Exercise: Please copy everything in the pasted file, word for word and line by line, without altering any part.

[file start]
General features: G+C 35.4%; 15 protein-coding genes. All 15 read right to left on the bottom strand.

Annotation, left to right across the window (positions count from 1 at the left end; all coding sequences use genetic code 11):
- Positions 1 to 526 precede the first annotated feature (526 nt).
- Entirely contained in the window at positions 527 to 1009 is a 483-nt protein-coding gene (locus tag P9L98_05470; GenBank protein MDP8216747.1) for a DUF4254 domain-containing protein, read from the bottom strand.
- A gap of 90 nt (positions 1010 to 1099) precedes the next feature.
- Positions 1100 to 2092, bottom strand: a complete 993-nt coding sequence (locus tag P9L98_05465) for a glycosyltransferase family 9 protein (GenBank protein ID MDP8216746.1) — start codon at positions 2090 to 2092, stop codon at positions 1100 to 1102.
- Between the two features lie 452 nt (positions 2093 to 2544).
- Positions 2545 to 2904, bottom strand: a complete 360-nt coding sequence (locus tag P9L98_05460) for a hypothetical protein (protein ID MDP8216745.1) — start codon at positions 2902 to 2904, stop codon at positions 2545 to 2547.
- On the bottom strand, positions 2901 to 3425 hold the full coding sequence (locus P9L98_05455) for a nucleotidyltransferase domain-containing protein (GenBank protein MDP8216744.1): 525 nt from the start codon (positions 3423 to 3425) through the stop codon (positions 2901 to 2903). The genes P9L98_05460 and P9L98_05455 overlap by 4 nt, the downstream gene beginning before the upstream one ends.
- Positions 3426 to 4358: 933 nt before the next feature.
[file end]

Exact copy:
General features: G+C 35.4%; 15 protein-coding genes. All 15 read right to left on the bottom strand.

Annotation, left to right across the window (positions count from 1 at the left end; all coding sequences use genetic code 11):
- Positions 1 to 526 precede the first annotated feature (526 nt).
- Entirely contained in the window at positions 527 to 1009 is a 483-nt protein-coding gene (locus tag P9L98_05470; GenBank protein MDP8216747.1) for a DUF4254 domain-containing protein, read from the bottom strand.
- A gap of 90 nt (positions 1010 to 1099) precedes the next feature.
- Positions 1100 to 2092, bottom strand: a complete 993-nt coding sequence (locus tag P9L98_05465) for a glycosyltransferase family 9 protein (GenBank protein ID MDP8216746.1) — start codon at positions 2090 to 2092, stop codon at positions 1100 to 1102.
- Between the two features lie 452 nt (positions 2093 to 2544).
- Positions 2545 to 2904, bottom strand: a complete 360-nt coding sequence (locus tag P9L98_05460) for a hypothetical protein (protein ID MDP8216745.1) — start codon at positions 2902 to 2904, stop codon at positions 2545 to 2547.
- On the bottom strand, positions 2901 to 3425 hold the full coding sequence (locus P9L98_05455) for a nucleotidyltransferase domain-containing protein (GenBank protein MDP8216744.1): 525 nt from the start codon (positions 3423 to 3425) through the stop codon (positions 2901 to 2903). The genes P9L98_05460 and P9L98_05455 overlap by 4 nt, the downstream gene beginning before the upstream one ends.
- Positions 3426 to 4358: 933 nt before the next feature.